Ganges Sentinel

Ganges Sentinel

A once grand palace stands as a nighttime sentinel,  watching over the sacred River Ganges as it flows silently by Benares, more popularly known as Varanasi, on its way to the Bay of Bengal and the Indian Ocean.


The Ganges is no ordinary river. Instead she represents the essence of a civilization, form of culture and substance of a faith. She is in fact, a way of life. She is a living goddess whose importance in the day to day life of a believer cannot be described in words or through pictures.

Vijay Singal, author


Varanasi Sentinel

This, the Bhonsala Palace, has watched over its portion of the Ganges and her devotees since 1795. Seeing it today, neglected and falling into disrepair, one can only imagine life along this holiest of rivers in the early 1800’s. Little has changed. The pilgrims by the thousands still come to Varanasi for their spiritual cleansing and to die. But the grandeur that once was, is falling down. Literally, and at times falling into the Ganges.The Bholsale Ghat, where the palace stands, was built in 1780 built by the Maratha King Bholsala. A few years later the palace was constructed along with a temple to Laksma and several other shrines.

Varanasi Sentinel

Ron Mayhew

Fine Art Photographer specializing in Still Life and Commercial Photography.

This Post Has 13 Comments

  1. What an amazing palace that must have been. Even in such disrepair, your photo more than hints at some of its former beauty. Great shots, Ron. 🙂

    1. So much of the grandeur that was India is falling into disrepair. Apparently not the money or interest in keeping thinks up. Thanks for you comment Sylvia.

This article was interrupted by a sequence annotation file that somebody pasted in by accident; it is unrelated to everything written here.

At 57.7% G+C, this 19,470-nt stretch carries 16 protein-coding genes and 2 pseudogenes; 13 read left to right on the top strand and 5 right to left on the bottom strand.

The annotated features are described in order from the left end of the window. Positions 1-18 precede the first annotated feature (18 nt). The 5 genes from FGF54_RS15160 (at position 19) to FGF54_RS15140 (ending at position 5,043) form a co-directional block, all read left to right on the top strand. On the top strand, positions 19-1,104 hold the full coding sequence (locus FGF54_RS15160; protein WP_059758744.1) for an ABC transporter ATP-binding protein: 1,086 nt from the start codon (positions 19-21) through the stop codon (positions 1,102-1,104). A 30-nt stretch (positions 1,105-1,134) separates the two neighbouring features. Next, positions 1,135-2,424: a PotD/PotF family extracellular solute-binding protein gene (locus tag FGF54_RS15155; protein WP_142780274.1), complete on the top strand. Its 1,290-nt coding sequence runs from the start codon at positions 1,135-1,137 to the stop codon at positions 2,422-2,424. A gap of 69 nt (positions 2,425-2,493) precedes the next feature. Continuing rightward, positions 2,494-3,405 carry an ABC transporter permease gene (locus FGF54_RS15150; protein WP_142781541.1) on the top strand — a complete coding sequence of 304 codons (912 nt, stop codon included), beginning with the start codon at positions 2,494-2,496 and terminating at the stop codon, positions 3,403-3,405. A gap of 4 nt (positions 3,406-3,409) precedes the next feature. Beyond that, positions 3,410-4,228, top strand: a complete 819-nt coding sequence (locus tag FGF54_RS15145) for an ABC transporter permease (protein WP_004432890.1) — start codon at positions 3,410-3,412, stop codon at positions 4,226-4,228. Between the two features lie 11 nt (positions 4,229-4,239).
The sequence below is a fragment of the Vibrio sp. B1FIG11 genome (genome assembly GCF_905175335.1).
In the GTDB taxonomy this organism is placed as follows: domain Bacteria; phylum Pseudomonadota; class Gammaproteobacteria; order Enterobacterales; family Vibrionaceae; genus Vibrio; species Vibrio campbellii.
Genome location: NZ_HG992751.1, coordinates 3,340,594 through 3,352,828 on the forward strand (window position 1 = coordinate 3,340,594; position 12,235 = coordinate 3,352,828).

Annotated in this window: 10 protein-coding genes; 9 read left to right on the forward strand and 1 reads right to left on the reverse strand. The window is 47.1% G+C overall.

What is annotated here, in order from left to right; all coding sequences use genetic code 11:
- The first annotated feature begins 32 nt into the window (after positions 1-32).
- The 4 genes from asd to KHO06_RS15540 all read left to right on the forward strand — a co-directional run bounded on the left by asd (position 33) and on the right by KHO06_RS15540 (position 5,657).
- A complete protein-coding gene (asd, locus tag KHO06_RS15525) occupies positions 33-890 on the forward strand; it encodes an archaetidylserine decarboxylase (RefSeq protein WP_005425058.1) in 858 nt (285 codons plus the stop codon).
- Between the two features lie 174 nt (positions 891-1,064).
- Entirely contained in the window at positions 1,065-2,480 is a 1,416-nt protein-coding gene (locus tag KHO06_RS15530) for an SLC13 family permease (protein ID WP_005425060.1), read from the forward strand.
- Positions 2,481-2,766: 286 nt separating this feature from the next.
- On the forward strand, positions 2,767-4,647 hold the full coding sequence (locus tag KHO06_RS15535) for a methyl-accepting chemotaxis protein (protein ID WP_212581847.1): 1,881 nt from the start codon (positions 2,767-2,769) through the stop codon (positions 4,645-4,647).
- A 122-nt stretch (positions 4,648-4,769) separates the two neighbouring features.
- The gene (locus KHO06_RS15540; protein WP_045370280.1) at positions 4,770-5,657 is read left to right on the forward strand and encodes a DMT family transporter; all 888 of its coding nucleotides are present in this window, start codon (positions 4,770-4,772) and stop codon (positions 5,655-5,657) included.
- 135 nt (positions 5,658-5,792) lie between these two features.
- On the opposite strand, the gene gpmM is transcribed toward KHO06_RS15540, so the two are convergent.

2. Just imagine how it must have been, living in that palace on Mother Ganga, back in the 19th century. Talk about rooms with a view! 🙂

    1. Indeed, we spent much time imagining what life must have been like in many palace, forts, temples. Thanks Meredith.

  3. Love the 2nd shot, that green doorway and crispness of the shot make it something to imagine about… Really a nice post, makes me think/dream about the past.

    1. Thanks Randall. It is very easy to think/dream of the past in India, a country that is very modern in many ways but many grand old buildings are being neglected.

      1. It always surprises me a bit to see grand old buildings neglected…as while there are reasons why they are in that state of decay (business & political), there are people who would take care of them and keep them grand if given an opportunity. **sigh** just the way life is 🙂

        1. Your right, of course. The incentives and earnings potential for a developer to build a skyscraper in Mumbai (or Hong Kong?) are much greater than those to restore a centuries old palace. The Indian government is woefully bad at caring for its treasures, in my opinion.

  4. While its sad that it is in such poor condition, I am drawn to the beauty of it in decay – especially the coloured image.

    1. Exactly. So many wonderful buildings in India are not being maintained and that deterioration adds another layer of beauty. Thanks for your comment Jean.

  5. Beautiful photo, Ron. I love these old decaying buildings that speak of a glamorous past. 🙂

    1. There is beauty in decay. Its curious how we are attracted to it.

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